What is food waste, or better, what is the impact of food waste?
The project that saw Massimo Bottura and a host of the world’s best chefs come together to tackle that question at the world fair in Milan, 2015 is now live on Netflix. Theatre of Life is however, something more than “another food show.”
Be warned; it will make you cry.
“In 2015 there will be the world’s fair. The world’s fair. But the fundamental question is… what is the Expo? What does the theme ‘to feed the planet’ mean? To me, feeding the planet means something deeper than taking a piece of bread and chewing on it. Expo to me is seeing the waste and combatting that waste.” Massimo Bottura.
The origins of the idea came over a coffee between Massimo Bottura, his wife Lara Gilmore and another of the world’s most elite chefs, Rene Redzepi whilst drinking a coffee. In turn, this set of a chain of events that brought together a church, an abandoned theatre, an enigmatic priest, the cardinal of Milan, a creative director, and of course, the world’s best chefs who the clientele didn’t know who they were. Together, they created Refettorio Ambrosiano.
The star of the film isn’t Bottura, although he, his wife, the chefs who are like the modern day renaissance artists or better, the folk figures of Greenwich Park of the 1960s; your Dylan’s, Belafonte, Burl Ives, Odetta’s that amiably weave you from one passage to another in this mesmerising story but shun the attention, the real stars are the people that they are helping that have a simple need in life; a good plate of food.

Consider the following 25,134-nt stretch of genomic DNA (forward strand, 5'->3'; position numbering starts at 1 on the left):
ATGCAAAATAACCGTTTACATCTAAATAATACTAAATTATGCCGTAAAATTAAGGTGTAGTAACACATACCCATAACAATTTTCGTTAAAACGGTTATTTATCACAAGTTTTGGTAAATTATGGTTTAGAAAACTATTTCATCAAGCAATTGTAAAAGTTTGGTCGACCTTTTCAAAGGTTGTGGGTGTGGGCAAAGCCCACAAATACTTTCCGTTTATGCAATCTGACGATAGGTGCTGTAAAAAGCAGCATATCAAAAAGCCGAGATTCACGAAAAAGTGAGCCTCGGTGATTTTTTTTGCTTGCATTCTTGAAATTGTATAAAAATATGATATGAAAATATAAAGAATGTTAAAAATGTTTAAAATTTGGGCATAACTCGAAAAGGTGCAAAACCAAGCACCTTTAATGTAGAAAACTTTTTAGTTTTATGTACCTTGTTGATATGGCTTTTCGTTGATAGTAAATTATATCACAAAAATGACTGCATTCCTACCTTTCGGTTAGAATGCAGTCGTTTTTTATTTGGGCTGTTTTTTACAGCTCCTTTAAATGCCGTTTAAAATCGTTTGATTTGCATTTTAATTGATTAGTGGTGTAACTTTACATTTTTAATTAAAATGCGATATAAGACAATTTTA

Because, as you will discover, food is more than that which you consume; it can nurture the spirit and the soul going on to do so much more. Food is life’s theatre.
It’s about, Stefi who makes bracelets that opens the documentary with a monologue worthy of Guthrie and to be only disrupted by a train catching her and the director off hand with a dramatic effect. Giorgio, who turned to heroin at a young age, Christiana, a Nigerian refugee fleeing for her own life and subsequently trafficked as a prostitute, Fawaz looking for a bed. It’s about them, a sample of some of the struggles we, humanity, face today, and seeing a way to help, through the idea of food.
That is the very simple message that Chef Massimo and his contemporaries are doing. If you’re looking for orgasmic photography, a Chef’s Table like experience; forget it. That is what this documentary isn’t about. It’s about creating something that will go on to inspire, something that will make you think about your own food waste and something that will make you think, “how can I help?”
So how do you tackle the question, the impact of food waste on society? Maybe by being inspired by the refettorio itself, a theatre “filled with the beauty of art, the beauty of design and the beauty of ideas.”